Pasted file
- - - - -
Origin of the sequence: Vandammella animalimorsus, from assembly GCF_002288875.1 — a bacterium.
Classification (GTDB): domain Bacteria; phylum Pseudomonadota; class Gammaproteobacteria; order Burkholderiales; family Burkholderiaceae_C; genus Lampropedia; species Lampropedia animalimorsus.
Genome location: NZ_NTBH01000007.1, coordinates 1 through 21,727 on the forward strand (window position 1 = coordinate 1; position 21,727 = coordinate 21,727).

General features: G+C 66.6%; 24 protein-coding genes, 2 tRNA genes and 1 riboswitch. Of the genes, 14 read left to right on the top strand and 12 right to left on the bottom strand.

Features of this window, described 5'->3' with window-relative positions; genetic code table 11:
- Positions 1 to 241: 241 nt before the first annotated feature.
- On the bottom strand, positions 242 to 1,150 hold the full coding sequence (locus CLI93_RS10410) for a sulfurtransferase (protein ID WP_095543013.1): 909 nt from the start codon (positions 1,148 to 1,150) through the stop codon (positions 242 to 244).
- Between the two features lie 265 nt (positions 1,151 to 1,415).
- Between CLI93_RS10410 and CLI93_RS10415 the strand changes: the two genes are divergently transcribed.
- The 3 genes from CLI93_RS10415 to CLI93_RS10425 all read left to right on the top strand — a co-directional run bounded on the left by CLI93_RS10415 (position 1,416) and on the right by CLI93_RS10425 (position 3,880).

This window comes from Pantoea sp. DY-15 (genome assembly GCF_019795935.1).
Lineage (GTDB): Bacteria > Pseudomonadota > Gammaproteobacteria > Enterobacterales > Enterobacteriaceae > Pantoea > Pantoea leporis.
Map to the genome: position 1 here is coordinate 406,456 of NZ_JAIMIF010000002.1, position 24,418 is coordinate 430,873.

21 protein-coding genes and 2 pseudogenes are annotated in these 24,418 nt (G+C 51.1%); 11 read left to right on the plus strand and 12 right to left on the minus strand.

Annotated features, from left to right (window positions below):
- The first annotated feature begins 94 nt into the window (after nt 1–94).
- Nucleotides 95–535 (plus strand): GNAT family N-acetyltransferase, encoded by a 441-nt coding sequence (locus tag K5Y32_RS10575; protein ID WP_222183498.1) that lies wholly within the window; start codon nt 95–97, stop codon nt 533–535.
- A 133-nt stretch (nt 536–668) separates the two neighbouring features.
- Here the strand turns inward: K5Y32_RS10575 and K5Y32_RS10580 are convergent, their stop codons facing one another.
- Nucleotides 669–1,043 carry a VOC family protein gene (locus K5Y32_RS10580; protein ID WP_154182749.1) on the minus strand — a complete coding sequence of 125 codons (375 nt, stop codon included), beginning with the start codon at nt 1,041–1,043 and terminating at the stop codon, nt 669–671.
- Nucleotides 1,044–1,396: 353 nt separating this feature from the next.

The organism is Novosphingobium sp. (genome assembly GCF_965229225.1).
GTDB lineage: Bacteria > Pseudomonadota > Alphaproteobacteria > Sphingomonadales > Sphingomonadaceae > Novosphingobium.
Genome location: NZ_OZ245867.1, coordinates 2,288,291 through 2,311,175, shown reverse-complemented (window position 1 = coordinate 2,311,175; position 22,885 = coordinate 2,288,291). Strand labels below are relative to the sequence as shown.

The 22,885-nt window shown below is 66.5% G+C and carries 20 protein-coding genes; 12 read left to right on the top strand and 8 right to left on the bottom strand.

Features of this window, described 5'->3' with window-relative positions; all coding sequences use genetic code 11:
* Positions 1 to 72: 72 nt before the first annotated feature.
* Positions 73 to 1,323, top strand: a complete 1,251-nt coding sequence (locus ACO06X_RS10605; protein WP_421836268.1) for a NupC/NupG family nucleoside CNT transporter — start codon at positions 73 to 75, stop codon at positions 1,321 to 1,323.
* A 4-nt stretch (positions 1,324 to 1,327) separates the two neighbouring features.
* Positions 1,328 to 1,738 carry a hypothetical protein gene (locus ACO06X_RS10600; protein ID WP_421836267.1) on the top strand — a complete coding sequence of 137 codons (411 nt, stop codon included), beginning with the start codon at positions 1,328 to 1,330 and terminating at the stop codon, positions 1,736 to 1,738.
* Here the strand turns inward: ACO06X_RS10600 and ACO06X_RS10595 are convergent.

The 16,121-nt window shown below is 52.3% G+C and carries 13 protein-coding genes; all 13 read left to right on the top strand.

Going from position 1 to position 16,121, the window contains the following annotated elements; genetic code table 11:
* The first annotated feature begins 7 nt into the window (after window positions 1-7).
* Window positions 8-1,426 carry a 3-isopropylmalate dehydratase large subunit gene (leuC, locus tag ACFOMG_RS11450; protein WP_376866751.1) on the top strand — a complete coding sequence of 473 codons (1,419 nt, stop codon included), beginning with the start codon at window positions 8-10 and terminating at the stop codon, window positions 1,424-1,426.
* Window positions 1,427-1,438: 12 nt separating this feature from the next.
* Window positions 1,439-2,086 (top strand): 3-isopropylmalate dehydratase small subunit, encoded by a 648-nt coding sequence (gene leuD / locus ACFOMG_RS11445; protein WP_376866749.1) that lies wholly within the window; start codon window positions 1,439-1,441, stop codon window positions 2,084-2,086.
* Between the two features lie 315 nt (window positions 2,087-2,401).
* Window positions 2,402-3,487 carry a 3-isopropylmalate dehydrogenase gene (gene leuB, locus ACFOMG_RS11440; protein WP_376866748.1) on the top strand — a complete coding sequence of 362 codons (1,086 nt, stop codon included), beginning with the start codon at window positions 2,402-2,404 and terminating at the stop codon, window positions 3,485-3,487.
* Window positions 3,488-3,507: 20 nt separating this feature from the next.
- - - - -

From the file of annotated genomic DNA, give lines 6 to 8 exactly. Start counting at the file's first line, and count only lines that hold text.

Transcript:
- Positions 1 to 241: 241 nt before the first annotated feature.
- On the bottom strand, positions 242 to 1,150 hold the full coding sequence (locus CLI93_RS10410) for a sulfurtransferase (protein ID WP_095543013.1): 909 nt from the start codon (positions 1,148 to 1,150) through the stop codon (positions 242 to 244).
- Between the two features lie 265 nt (positions 1,151 to 1,415).